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EnglishEdit

EtymologyEdit

From Middle English baken, from Old English bacen, ġebacen, past participle of bacan (to bake). Cognate with Scots baken (baked), Dutch gebakken (baked). More at bake.

VerbEdit

baken

  1. (Britain dialectal, Northern England) Alternative past participle of bake.

AnagramsEdit


DutchEdit

EtymologyEdit

From Middle Dutch baken, from Old Frisian bāken. Displaced Middle Dutch boken, from Old Dutch *bōkan. Both forms originate from Proto-Germanic *baukną.

PronunciationEdit

NounEdit

baken n (plural bakens, diminutive bakentje n)

  1. beacon

Derived termsEdit


LuxembourgishEdit

EtymologyEdit

From Old High German bachan, bahhan; from Proto-Germanic *bakaną. Cognate with German backen, English bake, Dutch bakken.

PronunciationEdit

  • IPA(key): /ˈbaːken/, [ˈbaːkən]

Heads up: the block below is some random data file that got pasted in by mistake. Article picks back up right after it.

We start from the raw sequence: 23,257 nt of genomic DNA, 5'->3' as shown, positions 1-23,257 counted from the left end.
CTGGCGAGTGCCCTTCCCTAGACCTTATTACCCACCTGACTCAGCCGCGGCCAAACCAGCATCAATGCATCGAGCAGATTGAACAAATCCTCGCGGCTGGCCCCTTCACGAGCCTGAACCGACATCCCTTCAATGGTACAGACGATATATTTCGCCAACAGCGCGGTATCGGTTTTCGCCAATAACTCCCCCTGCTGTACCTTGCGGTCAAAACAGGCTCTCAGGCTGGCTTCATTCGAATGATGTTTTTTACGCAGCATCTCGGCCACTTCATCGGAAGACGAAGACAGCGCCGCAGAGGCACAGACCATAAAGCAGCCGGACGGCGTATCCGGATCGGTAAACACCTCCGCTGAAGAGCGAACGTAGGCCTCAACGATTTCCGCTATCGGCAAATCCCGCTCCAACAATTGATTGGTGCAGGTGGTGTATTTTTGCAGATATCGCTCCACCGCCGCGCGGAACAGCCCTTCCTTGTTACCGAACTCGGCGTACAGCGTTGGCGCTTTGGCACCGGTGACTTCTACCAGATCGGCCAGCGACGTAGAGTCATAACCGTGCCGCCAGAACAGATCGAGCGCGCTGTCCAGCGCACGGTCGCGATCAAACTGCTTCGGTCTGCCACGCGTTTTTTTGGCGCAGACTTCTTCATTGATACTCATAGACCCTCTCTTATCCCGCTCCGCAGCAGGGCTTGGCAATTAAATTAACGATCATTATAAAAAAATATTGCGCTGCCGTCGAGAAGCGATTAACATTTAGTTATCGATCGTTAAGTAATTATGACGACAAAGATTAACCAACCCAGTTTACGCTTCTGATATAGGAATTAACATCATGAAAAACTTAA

VerbEdit

baken (third-person singular present baakt, past participle gebak, auxiliary verb hunn)

  1. to bake

ConjugationEdit

Regular
infinitive baken
participle gebak
auxiliary hunn
present
indicative
imperative
1st singular baken
2nd singular baaks bak
3rd singular baakt
1st plural baken
2nd plural baakt baakt
3rd plural baken
(n) or (nn) indicates the Eifeler Regel.

Related termsEdit


Middle EnglishEdit

EtymologyEdit

From Old English bacan, cognate with Dutch bakken, German backen, Old Norse baka, Danish bage, and also Ancient Greek φώγω (phṓgō, to roast), from Proto-Indo-European *bʰeh₃g-.

VerbEdit

baken

  1. to bake

Related termsEdit

DescendantsEdit


Norwegian BokmålEdit

NounEdit

baken m

  1. definite singular of bak

Norwegian NynorskEdit

Alternative formsEdit

NounEdit

baken m, n

  1. definite masculine singular of bak

SwedishEdit

NounEdit

baken

  1. definite singular of bak
  2. definite plural of bak